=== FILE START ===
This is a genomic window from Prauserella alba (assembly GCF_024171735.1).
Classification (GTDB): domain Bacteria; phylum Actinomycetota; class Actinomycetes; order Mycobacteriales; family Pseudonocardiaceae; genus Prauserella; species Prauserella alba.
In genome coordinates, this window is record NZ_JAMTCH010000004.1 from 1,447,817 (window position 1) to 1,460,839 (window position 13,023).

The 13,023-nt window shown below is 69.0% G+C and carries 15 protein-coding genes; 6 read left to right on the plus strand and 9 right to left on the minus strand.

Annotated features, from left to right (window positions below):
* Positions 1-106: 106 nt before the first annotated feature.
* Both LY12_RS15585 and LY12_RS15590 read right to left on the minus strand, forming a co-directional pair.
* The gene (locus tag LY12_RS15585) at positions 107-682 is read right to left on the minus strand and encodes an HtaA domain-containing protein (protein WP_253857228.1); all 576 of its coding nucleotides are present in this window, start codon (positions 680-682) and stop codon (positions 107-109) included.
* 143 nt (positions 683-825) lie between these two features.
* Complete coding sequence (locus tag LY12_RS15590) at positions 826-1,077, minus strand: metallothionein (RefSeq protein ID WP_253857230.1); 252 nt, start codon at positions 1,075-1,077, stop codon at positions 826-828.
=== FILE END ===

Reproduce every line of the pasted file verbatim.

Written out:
This is a genomic window from Prauserella alba (assembly GCF_024171735.1).
Classification (GTDB): domain Bacteria; phylum Actinomycetota; class Actinomycetes; order Mycobacteriales; family Pseudonocardiaceae; genus Prauserella; species Prauserella alba.
In genome coordinates, this window is record NZ_JAMTCH010000004.1 from 1,447,817 (window position 1) to 1,460,839 (window position 13,023).

The 13,023-nt window shown below is 69.0% G+C and carries 15 protein-coding genes; 6 read left to right on the plus strand and 9 right to left on the minus strand.

Annotated features, from left to right (window positions below):
* Positions 1-106: 106 nt before the first annotated feature.
* Both LY12_RS15585 and LY12_RS15590 read right to left on the minus strand, forming a co-directional pair.
* The gene (locus tag LY12_RS15585) at positions 107-682 is read right to left on the minus strand and encodes an HtaA domain-containing protein (protein WP_253857228.1); all 576 of its coding nucleotides are present in this window, start codon (positions 680-682) and stop codon (positions 107-109) included.
* 143 nt (positions 683-825) lie between these two features.
* Complete coding sequence (locus tag LY12_RS15590) at positions 826-1,077, minus strand: metallothionein (RefSeq protein ID WP_253857230.1); 252 nt, start codon at positions 1,075-1,077, stop codon at positions 826-828.